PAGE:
Pan-American States, where people"
are trying to establish a Republic
but are denied the right to hold an
election on account of an old treaty
with the United States, which places
the elective |xiwer in the hands of
the select, and we furnish the rifles
N. •
to thwart the will of tne people and
[>ermit only those who stand in with
monopolistic exploiters of that coun
try to hold office. Under this treaty
no election can ever. be held by the
pftpulace without their being classed j
as rebels. Yet we maintain the
treaty with guns, denying those peo
ple a privilege we cherish so much.j
Henry Ford's Contribution
ford startled the world ih»d shook g
the walls of Wall, Street when he an
nounced the priqes of the new Ford
car Thursday. The price proved to
be a reform greater than the remodel
ing of the car. - _
caused a raze for automobile stocks.
A reform in prices comes as no sur
prise to those who have studied Ford
methods, who has always shown
good fighting blood. Now, his new
model is not the stone that "hits his
competitors the hardest, but the
price he sells it for. •
Motor dividends will certainly be
smaller, lor a few years, at least.
Ford is making his greatest con
tribution to the public in selling a
manufacturing centers. This has | car at a reasonable price.
It is a well-known fact that auto
mobile builders have the
life out. of the country by charging
too much for cars, sweeping the fi
nances of the country into a few.
Things TOM
hink About
! w\s a stranger in a small town last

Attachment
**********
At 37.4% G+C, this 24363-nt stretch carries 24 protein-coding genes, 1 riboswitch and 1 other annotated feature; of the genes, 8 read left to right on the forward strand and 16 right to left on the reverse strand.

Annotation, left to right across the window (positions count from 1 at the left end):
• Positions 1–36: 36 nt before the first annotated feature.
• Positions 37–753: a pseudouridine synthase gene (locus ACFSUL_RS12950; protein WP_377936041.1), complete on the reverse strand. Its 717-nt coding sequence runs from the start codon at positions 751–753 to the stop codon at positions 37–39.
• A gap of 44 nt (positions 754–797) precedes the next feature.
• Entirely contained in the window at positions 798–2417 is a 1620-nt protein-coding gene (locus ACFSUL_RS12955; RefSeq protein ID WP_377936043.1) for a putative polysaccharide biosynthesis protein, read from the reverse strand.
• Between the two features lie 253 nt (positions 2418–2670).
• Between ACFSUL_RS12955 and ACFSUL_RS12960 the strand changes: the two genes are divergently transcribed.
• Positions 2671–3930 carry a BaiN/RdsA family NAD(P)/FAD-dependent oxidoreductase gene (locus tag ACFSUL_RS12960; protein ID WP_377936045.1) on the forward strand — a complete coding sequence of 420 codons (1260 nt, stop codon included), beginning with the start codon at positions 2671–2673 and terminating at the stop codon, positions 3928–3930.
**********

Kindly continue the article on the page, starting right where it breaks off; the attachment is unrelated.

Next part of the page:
! week 1 asked to be directed to a pub
lic library. I was promptly informed
that no such thing existed in the
town. If the citizens of that town
' did not know the value of books,
there would be'some excuse for their
' lack of foresight. But they know.
The trouble is they don't think.
There are today in this country of
ours well educated men and women
I who never had an opportunity to go
ito school. They were educated
( through books secured from public
libraries. Michael Lynch, who re
cently died in New York, was con
sidered one of the best 'judges of
literature in the country. Yet in
I 1905 his education was meager, and
he had to rely upon his trade as plas
terer for his living. He-came to New
1 Orleans and while walking on Voy
! I
dras Street came to a book store. He
! picked up a book and became inter
ested. Later he bought the book
store. From then on he spent most
of his time reading. He would not
lay down a book reading even to wait
on a customer. They had to find
Although General Bowley calls
men refuse to whoop up war,
"whelps* and "pups," etc., he and 1
the World War dogs are. goinf*to
face an intelligence that won't pick up
the whoop and shout It along. Chris-1
tianity is going to be slow to
future wars. The people have more
sense, and the Quakers are not the!
only folks who have learned that
[>eace is better than war.